In most families, this doesn't happen too often. And when it does, it's usually not because of poorly defined limits, but because the child really is thirsty, or scared about something or sick and in need of some extra comfort from the parents. And that's totally fine, of course. That's why they're kids, and we're their parents. In some families, though, a battle of nerves plays out nightly between children who don't want to settle into and sleep in their own beds, and are willing to go to great lengths not to, and their parents, who are torn between wanting to do the right thing for their kids and their own needs for some adult-only time and undisturbed sleep.

As a pediatric sleep specialist, I see quite a number of kids with limit setting type of behavioral insomnia of childhood. By the time they arrive in my clinic, the parents are ready for a change. Many intuitively understand what the problem is, but want reassurance that they won't cause their child harm by insisting that he or she obey their rules.

The first step in treating limit setting type of behavioral insomnia of childhood involves understanding exactly what outcomes BOTH parents are interested in reaching. Without agreement about whether or not it is acceptable for their child to sleep in the parents' bed at night, for example, they will be unable to deliver a consistent message to the child about what is permissible and what is not, and the likelihood of successfully altering the child's behavior is very small.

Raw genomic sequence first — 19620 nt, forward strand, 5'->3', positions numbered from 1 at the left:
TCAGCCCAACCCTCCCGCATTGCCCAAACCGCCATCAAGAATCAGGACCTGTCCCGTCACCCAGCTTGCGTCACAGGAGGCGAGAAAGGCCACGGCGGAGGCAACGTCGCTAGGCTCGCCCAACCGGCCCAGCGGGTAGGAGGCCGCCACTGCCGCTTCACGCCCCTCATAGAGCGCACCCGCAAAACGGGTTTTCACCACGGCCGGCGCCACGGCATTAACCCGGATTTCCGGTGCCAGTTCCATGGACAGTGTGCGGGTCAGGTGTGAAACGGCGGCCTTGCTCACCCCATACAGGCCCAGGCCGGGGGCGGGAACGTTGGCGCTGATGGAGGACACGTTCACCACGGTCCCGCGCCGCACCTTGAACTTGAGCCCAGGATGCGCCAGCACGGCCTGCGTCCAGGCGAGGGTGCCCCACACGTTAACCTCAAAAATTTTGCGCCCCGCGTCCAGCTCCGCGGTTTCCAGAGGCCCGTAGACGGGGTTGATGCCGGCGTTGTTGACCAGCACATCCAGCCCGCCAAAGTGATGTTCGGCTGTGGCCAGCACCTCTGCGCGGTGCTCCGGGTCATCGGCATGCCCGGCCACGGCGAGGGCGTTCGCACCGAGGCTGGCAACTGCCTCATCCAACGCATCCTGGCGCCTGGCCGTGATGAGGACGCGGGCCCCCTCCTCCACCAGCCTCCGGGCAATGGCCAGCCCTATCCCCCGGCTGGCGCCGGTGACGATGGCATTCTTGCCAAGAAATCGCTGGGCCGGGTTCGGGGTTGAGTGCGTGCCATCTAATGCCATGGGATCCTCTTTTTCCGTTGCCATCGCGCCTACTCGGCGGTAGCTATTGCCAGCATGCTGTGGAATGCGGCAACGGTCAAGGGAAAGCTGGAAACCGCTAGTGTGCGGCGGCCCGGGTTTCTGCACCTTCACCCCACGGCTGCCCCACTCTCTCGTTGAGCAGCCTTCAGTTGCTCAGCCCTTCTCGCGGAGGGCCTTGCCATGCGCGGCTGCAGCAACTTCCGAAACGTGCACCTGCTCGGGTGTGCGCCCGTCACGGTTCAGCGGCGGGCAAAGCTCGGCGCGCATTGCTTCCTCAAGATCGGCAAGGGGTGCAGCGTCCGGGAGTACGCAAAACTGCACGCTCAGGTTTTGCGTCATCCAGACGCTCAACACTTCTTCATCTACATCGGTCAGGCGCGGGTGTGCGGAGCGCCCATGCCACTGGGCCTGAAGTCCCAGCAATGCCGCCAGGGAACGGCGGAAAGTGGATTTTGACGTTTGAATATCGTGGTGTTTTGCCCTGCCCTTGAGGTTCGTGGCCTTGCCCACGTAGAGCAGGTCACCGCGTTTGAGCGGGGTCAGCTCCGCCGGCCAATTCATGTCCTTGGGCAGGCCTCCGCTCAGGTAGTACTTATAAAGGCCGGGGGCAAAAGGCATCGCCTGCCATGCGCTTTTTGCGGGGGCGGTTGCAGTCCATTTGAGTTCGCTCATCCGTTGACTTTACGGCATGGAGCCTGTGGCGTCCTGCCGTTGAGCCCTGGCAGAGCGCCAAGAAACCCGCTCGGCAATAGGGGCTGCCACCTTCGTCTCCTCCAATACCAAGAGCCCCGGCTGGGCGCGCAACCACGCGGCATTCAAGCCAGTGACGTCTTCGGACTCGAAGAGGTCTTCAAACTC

The next step involves making sure the child is on a regular and age appropriate sleep schedule. It is very important to make sure that the parents do not expect the child to sleep more than she needs to, and are not putting the child into bed two hours before she starts getting sleepy. For example, expecting a three year old to sleep for twelve hours at night in addition to the two hour nap she takes at daycare is unreasonable, and it should therefore come as no surprise when the very awake (and bored!) child starts wandering out of her bedroom looking for someone to play with. Adhering to a relatively fixed schedule with regular wake-up and bed times enables the body's internal clock to synchronize with the external clock, and for sleepiness to set in at more or less the same time every day, which will make the child less resistant to staying in bed and falling asleep.

Some preschoolers will respond to the consistent message to stay in their own bed without too much argument once they realize that this is what is expected of them and that it isn't going to change. Many respond favorably to the use of sticker charts, with which they collect stickers for each night they stay in their own bed and redeem them for a small reward after doing so for a number of nights.

However, some will be unable or unwilling to cooperate with the new bedtime rules. In these cases, putting up a gate (or two, if the child is a climber) at the bedroom door effectively creates a room-size crib from which the child cannot leave. While this may initially be met with frustration, carrying on and even tantrums, as long as the child understands that his parents haven't abandoned him by their coming to the bedroom door at regular intervals (though not actually entering the bedroom itself) to tell the child that it is time for him to go to sleep in his own bed, and as long the parents don't give in, within a few days almost all children adapt to the new rules, and the weeks and months of bed-time battles are soon forgotten.

Dennis Rosen M.D. is a pediatric sleep and lung specialist practicing in Boston.